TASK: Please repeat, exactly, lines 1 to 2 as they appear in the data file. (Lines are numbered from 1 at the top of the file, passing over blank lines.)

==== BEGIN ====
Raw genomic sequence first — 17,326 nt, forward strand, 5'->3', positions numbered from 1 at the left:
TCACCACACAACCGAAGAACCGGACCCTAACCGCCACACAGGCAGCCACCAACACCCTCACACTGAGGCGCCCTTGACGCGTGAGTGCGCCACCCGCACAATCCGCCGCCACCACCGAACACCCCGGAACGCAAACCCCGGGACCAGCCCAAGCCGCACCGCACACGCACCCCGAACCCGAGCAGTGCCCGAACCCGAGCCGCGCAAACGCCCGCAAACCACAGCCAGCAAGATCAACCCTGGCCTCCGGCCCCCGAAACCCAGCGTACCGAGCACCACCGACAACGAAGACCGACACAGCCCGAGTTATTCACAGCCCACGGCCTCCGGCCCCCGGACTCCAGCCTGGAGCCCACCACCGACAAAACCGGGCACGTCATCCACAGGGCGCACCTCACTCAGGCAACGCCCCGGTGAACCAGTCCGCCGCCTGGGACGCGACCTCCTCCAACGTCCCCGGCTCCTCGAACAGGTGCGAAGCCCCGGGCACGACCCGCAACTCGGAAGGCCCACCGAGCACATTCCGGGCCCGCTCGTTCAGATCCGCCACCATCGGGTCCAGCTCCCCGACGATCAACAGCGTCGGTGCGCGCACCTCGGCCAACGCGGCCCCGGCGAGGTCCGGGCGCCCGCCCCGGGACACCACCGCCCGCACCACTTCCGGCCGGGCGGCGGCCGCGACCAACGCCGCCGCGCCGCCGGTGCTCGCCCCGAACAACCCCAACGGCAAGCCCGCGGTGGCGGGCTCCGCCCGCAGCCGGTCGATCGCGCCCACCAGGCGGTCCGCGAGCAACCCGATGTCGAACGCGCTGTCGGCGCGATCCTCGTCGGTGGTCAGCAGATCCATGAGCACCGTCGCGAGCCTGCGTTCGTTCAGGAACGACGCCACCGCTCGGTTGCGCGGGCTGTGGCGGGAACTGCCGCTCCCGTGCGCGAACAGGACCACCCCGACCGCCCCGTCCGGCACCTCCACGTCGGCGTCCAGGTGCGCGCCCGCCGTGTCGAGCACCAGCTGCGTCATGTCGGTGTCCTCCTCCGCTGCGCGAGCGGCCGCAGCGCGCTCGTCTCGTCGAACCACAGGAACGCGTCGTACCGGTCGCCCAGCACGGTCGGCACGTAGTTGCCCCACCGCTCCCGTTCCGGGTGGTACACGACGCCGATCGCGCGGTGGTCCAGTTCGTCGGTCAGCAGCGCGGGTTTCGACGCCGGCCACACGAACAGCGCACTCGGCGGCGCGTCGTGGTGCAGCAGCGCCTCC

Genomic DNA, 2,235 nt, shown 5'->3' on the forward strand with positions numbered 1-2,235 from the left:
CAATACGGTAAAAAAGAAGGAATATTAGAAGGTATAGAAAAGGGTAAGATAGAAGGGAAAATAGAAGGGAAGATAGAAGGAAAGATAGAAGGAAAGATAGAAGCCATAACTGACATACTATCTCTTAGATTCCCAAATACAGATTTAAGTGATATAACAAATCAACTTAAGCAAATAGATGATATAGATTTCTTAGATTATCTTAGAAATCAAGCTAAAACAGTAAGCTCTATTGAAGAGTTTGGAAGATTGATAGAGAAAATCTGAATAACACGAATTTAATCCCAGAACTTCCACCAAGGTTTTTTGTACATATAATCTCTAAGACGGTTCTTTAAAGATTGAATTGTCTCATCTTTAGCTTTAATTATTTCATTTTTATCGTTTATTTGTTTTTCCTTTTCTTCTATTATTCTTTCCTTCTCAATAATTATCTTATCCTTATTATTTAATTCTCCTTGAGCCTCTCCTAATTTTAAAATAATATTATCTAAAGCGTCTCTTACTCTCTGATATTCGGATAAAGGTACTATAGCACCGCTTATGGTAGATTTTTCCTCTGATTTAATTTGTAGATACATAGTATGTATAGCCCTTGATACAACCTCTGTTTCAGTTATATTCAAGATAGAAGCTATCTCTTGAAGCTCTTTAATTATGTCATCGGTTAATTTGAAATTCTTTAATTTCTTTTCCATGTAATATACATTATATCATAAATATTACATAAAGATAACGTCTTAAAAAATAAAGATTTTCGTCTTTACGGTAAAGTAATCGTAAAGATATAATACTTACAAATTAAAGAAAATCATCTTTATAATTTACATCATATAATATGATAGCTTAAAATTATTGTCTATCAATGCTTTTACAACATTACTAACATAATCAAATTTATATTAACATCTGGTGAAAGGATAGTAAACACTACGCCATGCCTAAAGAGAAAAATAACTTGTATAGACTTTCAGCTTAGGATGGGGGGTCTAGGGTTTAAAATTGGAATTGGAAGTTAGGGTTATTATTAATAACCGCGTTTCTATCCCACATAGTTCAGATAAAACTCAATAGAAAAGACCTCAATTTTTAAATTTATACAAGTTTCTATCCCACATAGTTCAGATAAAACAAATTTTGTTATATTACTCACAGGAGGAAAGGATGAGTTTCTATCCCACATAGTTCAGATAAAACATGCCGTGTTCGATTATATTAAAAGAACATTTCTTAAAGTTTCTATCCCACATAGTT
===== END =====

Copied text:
Raw genomic sequence first — 17,326 nt, forward strand, 5'->3', positions numbered from 1 at the left:
TCACCACACAACCGAAGAACCGGACCCTAACCGCCACACAGGCAGCCACCAACACCCTCACACTGAGGCGCCCTTGACGCGTGAGTGCGCCACCCGCACAATCCGCCGCCACCACCGAACACCCCGGAACGCAAACCCCGGGACCAGCCCAAGCCGCACCGCACACGCACCCCGAACCCGAGCAGTGCCCGAACCCGAGCCGCGCAAACGCCCGCAAACCACAGCCAGCAAGATCAACCCTGGCCTCCGGCCCCCGAAACCCAGCGTACCGAGCACCACCGACAACGAAGACCGACACAGCCCGAGTTATTCACAGCCCACGGCCTCCGGCCCCCGGACTCCAGCCTGGAGCCCACCACCGACAAAACCGGGCACGTCATCCACAGGGCGCACCTCACTCAGGCAACGCCCCGGTGAACCAGTCCGCCGCCTGGGACGCGACCTCCTCCAACGTCCCCGGCTCCTCGAACAGGTGCGAAGCCCCGGGCACGACCCGCAACTCGGAAGGCCCACCGAGCACATTCCGGGCCCGCTCGTTCAGATCCGCCACCATCGGGTCCAGCTCCCCGACGATCAACAGCGTCGGTGCGCGCACCTCGGCCAACGCGGCCCCGGCGAGGTCCGGGCGCCCGCCCCGGGACACCACCGCCCGCACCACTTCCGGCCGGGCGGCGGCCGCGACCAACGCCGCCGCGCCGCCGGTGCTCGCCCCGAACAACCCCAACGGCAAGCCCGCGGTGGCGGGCTCCGCCCGCAGCCGGTCGATCGCGCCCACCAGGCGGTCCGCGAGCAACCCGATGTCGAACGCGCTGTCGGCGCGATCCTCGTCGGTGGTCAGCAGATCCATGAGCACCGTCGCGAGCCTGCGTTCGTTCAGGAACGACGCCACCGCTCGGTTGCGCGGGCTGTGGCGGGAACTGCCGCTCCCGTGCGCGAACAGGACCACCCCGACCGCCCCGTCCGGCACCTCCACGTCGGCGTCCAGGTGCGCGCCCGCCGTGTCGAGCACCAGCTGCGTCATGTCGGTGTCCTCCTCCGCTGCGCGAGCGGCCGCAGCGCGCTCGTCTCGTCGAACCACAGGAACGCGTCGTACCGGTCGCCCAGCACGGTCGGCACGTAGTTGCCCCACCGCTCCCGTTCCGGGTGGTACACGACGCCGATCGCGCGGTGGTCCAGTTCGTCGGTCAGCAGCGCGGGTTTCGACGCCGGCCACACGAACAGCGCACTCGGCGGCGCGTCGTGGTGCAGCAGCGCCTCC